Okinoumi maintained the sole lead at the Autumn Grand Sumo Tournament on Saturday, improving to 7-0 with an impressive win over fellow rank-and-file grappler Myogiryu.
The No. 8 maegashira, who became the outright leader the previous day, has a one-win buffer over a trio of wrestlers, including sekiwake Mitakeumi, who overpowered No. 4 Shodai.
In a shock result, the sole competing yokozuna Kakuryu (4-3) suffered a third straight defeat, getting slapped down by No. 3 Tomokaze in the day’s final bout at Ryogoku Kokugikan.
Looking for the right hand inside grip from the outset, Kakuryu lacked the momentum to keep Tomokaze from pulling him off balance. The lower-ranked wrestler yanked the yokozuna toward the side of the ring before slamming him to the clay.
After the bout, the emotional maegashira dedicated the win to former stablemate and close friend Yoshikaze, who announced his retirement earlier in the week.
“(Yoshikaze) is a role model for me, and the guy I always looked up to at my (Oguruma) stable,” said Tomokaze (4-3). “I was able to do my best sumo and honor him.”
In his battle with No. 6 Myogiryu, Okinoumi, a former sekiwake, came in high at the jump and locked up his opponent’s arms, but he was driven back by the muscular Sakaigawa stable wrestler.
Okinoumi resisted successive force-out attempts, holding his ground with one foot on the straw, before maneuvering Myogiryu (5-2) sideways and toppling him with an arm-lock throw.
Mitakeumi, looking for his second top-level title here, gave a strong showing in his win over Shodai (2-5).
Attacking hard and low from the opening, Mitakeumi stayed on top of his opponent, driving him out backward with powerful thrusts to the body and neck.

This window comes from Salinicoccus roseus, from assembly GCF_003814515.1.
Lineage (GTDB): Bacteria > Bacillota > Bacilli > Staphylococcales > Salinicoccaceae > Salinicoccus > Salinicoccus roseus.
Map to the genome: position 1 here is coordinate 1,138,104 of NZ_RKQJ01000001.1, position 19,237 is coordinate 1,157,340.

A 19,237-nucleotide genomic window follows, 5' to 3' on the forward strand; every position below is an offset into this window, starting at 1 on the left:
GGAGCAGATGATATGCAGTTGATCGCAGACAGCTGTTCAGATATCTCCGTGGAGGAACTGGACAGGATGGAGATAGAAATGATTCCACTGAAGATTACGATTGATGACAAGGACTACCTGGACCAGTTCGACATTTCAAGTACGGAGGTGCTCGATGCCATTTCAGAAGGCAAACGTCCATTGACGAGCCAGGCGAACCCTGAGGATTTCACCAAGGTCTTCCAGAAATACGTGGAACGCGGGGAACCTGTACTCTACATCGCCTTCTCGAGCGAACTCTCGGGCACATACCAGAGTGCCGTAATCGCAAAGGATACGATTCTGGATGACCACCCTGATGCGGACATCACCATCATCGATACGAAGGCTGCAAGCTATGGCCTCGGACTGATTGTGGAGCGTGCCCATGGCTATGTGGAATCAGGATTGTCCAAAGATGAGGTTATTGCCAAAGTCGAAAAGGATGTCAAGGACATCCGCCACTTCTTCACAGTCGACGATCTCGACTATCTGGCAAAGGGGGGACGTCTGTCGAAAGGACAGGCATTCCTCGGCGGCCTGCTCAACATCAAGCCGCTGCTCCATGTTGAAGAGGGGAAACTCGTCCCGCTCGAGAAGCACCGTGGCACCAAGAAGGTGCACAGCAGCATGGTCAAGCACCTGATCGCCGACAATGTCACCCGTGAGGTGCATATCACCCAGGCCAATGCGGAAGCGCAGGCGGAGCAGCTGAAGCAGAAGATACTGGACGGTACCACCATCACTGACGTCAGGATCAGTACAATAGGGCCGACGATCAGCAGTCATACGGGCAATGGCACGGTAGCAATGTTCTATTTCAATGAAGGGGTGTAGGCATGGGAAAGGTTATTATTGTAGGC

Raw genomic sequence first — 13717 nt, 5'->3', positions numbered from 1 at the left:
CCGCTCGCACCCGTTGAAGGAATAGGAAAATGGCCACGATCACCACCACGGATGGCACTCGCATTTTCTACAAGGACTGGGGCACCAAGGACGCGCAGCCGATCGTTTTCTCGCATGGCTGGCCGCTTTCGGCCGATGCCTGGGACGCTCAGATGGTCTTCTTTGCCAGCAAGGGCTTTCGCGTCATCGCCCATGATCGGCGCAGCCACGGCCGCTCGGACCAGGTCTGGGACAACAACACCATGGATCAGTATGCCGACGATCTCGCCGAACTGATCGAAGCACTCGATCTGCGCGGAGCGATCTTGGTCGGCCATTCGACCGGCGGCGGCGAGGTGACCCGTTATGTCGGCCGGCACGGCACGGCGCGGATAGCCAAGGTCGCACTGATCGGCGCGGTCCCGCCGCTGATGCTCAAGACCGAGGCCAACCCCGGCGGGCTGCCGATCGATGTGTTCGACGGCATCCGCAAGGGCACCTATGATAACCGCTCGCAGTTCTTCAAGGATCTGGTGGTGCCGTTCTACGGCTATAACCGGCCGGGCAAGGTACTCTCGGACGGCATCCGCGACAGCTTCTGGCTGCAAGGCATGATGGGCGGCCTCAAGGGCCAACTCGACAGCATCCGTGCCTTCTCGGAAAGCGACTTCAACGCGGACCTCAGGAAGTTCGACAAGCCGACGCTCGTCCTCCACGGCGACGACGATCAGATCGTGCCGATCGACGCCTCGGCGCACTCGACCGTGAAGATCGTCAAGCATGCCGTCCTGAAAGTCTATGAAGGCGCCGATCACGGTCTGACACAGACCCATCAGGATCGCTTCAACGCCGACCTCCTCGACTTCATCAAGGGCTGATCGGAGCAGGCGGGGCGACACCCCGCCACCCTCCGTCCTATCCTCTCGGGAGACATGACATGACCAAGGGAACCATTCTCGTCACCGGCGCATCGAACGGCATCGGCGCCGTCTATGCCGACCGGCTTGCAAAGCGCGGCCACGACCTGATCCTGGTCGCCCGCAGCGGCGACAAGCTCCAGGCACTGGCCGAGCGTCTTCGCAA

Sekiwake Takakeisho, who took his first defeat the previous day after being inadvertently tripped by the referee, dropped to 5-2 with a disappointing loss to No. 5 Chiyotairyu (2-5).
The former ozeki — who is aiming for promotion straight back to the sport’s second-highest rank with 10 or more wins here — opened with an ill-considered attack, diving headfirst at his opponent, who slipped to the side and easily slapped him down.
Ozeki Tochinoshin (2-5), who needs at least eight wins to avoid demotion to sekiwake, quickly succumbed to a pushing attack from No. 3 Daieisho.
The big Georgian, who has been beset by knee and shoulder problems, clearly lacked power as he failed to hold his ground from the jump against Daieisho (3-4), who upset Kakuryu on Friday.
Goeido (5-2), who is also fighting as a demotion-threatened kadoban ozeki, had an encouraging win over No. 4 Tamawashi (4-3).
Goeido blasted Tamawashi at the jump, hitting him with his shoulder and continuing to drive him backward. Tamawashi tried to evade Goeido’s advance, but the ozeki spun him around and kept moving forward for a force-out victory over the Mongolian iron man, who has not missed a bout since his debut in 2004.
Among the other grapplers at 6-1, No. 10 Meisei dispatched No. 13 Kagayaki (3-4) with an underarm throw, while No. 15 Ishiura pushed out No. 16 Yutakayama (3-4).
In a time of both misinformation and too much information, quality journalism is more crucial than ever.
By subscribing, you can help us get the story right.